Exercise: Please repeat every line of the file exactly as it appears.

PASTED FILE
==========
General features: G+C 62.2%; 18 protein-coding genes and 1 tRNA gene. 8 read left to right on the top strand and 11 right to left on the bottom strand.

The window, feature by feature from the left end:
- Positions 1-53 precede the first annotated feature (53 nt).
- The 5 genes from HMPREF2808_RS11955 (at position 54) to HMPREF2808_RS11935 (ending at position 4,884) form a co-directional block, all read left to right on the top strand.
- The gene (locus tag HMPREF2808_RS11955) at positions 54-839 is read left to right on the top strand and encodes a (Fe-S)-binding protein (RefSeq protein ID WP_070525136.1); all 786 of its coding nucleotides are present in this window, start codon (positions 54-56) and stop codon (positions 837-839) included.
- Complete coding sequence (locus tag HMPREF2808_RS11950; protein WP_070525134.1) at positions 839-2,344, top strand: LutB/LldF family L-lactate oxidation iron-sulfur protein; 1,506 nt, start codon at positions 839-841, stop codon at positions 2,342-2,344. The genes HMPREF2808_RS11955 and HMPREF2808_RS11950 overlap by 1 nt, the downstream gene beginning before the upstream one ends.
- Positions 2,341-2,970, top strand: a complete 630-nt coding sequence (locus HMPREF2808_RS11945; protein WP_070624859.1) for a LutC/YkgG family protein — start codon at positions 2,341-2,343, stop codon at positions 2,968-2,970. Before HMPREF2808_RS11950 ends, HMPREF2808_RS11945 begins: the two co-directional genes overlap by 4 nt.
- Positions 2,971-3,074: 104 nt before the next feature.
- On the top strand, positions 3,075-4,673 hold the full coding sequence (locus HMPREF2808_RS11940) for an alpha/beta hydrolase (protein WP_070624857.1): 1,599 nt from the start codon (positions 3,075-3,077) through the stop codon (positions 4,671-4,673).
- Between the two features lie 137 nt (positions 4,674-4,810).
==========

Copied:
General features: G+C 62.2%; 18 protein-coding genes and 1 tRNA gene. 8 read left to right on the top strand and 11 right to left on the bottom strand.

The window, feature by feature from the left end:
- Positions 1-53 precede the first annotated feature (53 nt).
- The 5 genes from HMPREF2808_RS11955 (at position 54) to HMPREF2808_RS11935 (ending at position 4,884) form a co-directional block, all read left to right on the top strand.
- The gene (locus tag HMPREF2808_RS11955) at positions 54-839 is read left to right on the top strand and encodes a (Fe-S)-binding protein (RefSeq protein ID WP_070525136.1); all 786 of its coding nucleotides are present in this window, start codon (positions 54-56) and stop codon (positions 837-839) included.
- Complete coding sequence (locus tag HMPREF2808_RS11950; protein WP_070525134.1) at positions 839-2,344, top strand: LutB/LldF family L-lactate oxidation iron-sulfur protein; 1,506 nt, start codon at positions 839-841, stop codon at positions 2,342-2,344. The genes HMPREF2808_RS11955 and HMPREF2808_RS11950 overlap by 1 nt, the downstream gene beginning before the upstream one ends.
- Positions 2,341-2,970, top strand: a complete 630-nt coding sequence (locus HMPREF2808_RS11945; protein WP_070624859.1) for a LutC/YkgG family protein — start codon at positions 2,341-2,343, stop codon at positions 2,968-2,970. Before HMPREF2808_RS11950 ends, HMPREF2808_RS11945 begins: the two co-directional genes overlap by 4 nt.
- Positions 2,971-3,074: 104 nt before the next feature.
- On the top strand, positions 3,075-4,673 hold the full coding sequence (locus HMPREF2808_RS11940) for an alpha/beta hydrolase (protein WP_070624857.1): 1,599 nt from the start codon (positions 3,075-3,077) through the stop codon (positions 4,671-4,673).
- Between the two features lie 137 nt (positions 4,674-4,810).